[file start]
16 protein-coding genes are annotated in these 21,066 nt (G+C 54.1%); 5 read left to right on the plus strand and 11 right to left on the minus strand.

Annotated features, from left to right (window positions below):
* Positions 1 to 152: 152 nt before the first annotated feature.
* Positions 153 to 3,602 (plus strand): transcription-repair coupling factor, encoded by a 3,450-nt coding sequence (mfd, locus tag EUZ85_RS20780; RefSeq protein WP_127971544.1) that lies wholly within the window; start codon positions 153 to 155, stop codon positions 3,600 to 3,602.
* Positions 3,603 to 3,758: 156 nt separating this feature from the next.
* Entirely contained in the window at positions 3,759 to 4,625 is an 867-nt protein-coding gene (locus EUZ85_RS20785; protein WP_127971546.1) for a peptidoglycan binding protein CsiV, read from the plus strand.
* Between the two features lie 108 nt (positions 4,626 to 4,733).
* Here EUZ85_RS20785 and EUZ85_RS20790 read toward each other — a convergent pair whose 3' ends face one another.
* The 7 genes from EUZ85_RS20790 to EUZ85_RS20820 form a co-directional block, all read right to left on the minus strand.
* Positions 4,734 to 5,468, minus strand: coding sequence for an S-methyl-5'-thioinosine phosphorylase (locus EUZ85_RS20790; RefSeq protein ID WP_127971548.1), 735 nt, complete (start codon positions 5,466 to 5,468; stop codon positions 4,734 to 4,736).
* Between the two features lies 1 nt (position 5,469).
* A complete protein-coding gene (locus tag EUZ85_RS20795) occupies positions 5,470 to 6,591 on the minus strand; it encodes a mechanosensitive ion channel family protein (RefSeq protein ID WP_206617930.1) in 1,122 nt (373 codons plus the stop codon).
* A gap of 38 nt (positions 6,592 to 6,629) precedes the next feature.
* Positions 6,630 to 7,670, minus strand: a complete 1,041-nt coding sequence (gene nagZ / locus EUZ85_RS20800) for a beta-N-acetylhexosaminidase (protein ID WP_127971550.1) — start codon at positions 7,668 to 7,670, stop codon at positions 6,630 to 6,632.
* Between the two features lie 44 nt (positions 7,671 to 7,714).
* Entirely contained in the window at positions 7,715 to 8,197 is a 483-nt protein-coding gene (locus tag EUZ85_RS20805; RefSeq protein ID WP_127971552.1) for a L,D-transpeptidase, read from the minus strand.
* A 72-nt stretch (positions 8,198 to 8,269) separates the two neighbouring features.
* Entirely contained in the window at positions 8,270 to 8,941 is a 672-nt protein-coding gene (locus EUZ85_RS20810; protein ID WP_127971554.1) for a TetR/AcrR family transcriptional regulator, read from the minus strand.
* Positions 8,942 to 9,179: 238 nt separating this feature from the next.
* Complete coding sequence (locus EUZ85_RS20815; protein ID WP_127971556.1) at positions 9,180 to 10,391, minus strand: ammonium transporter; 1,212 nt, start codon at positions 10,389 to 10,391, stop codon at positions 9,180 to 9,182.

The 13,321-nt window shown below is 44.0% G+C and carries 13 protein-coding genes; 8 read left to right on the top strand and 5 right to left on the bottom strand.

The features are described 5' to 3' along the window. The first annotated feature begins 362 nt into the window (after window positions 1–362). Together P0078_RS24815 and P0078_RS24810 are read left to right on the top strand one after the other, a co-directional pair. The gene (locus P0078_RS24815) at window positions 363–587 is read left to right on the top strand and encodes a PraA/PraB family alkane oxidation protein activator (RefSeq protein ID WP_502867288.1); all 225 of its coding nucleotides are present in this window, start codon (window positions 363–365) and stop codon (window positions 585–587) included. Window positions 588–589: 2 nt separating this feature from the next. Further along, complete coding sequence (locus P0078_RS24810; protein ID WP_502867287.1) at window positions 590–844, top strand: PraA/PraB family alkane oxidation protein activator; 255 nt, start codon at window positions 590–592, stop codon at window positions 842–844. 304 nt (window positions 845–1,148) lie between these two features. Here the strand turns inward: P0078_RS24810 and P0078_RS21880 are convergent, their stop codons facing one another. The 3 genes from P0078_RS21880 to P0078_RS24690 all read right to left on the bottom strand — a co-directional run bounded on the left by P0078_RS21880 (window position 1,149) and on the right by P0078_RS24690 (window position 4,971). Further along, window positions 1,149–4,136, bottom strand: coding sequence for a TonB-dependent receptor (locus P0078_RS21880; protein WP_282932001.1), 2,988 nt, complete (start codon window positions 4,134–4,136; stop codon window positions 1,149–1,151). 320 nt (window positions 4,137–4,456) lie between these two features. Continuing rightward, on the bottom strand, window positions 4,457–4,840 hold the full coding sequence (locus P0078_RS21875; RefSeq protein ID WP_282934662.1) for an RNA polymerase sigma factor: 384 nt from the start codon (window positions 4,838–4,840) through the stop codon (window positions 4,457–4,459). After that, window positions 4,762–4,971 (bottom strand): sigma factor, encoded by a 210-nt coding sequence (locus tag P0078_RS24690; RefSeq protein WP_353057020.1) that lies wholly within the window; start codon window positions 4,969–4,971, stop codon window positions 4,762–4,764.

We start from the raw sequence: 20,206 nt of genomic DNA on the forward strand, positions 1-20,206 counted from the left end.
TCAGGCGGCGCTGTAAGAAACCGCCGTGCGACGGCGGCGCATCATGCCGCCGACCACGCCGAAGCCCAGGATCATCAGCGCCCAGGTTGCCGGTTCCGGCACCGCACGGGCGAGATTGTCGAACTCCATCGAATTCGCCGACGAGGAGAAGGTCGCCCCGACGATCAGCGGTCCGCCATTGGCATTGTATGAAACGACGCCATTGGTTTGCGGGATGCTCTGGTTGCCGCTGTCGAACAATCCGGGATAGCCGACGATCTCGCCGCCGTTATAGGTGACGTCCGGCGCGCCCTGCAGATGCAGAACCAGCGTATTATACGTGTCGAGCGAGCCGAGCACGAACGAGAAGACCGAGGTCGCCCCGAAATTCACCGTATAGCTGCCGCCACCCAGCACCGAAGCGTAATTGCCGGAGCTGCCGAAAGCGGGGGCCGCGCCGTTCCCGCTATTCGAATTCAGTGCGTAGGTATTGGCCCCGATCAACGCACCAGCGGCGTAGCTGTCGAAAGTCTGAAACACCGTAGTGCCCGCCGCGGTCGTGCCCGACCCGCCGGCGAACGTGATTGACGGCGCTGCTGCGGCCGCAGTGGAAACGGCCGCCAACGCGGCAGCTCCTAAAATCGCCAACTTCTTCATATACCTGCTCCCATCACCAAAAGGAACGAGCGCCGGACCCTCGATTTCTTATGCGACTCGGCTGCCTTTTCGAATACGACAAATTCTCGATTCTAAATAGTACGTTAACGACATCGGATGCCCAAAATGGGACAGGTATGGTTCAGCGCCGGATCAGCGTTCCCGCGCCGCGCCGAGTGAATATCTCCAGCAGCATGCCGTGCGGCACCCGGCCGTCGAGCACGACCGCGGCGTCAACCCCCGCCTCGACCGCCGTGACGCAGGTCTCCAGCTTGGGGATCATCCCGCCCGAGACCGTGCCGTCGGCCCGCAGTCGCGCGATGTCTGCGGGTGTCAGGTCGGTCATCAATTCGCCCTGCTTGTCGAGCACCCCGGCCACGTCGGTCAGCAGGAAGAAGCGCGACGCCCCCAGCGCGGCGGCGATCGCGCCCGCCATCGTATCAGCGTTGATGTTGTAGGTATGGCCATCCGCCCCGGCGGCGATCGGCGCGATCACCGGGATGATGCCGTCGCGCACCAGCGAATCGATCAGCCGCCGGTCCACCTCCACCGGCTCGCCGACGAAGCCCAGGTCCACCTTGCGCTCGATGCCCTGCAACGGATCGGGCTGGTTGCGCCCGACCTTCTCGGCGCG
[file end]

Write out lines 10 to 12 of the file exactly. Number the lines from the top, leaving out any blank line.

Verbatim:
* Positions 4,734 to 5,468, minus strand: coding sequence for an S-methyl-5'-thioinosine phosphorylase (locus EUZ85_RS20790; RefSeq protein ID WP_127971548.1), 735 nt, complete (start codon positions 5,466 to 5,468; stop codon positions 4,734 to 4,736).
* Between the two features lies 1 nt (position 5,469).
* A complete protein-coding gene (locus tag EUZ85_RS20795) occupies positions 5,470 to 6,591 on the minus strand; it encodes a mechanosensitive ion channel family protein (RefSeq protein ID WP_206617930.1) in 1,122 nt (373 codons plus the stop codon).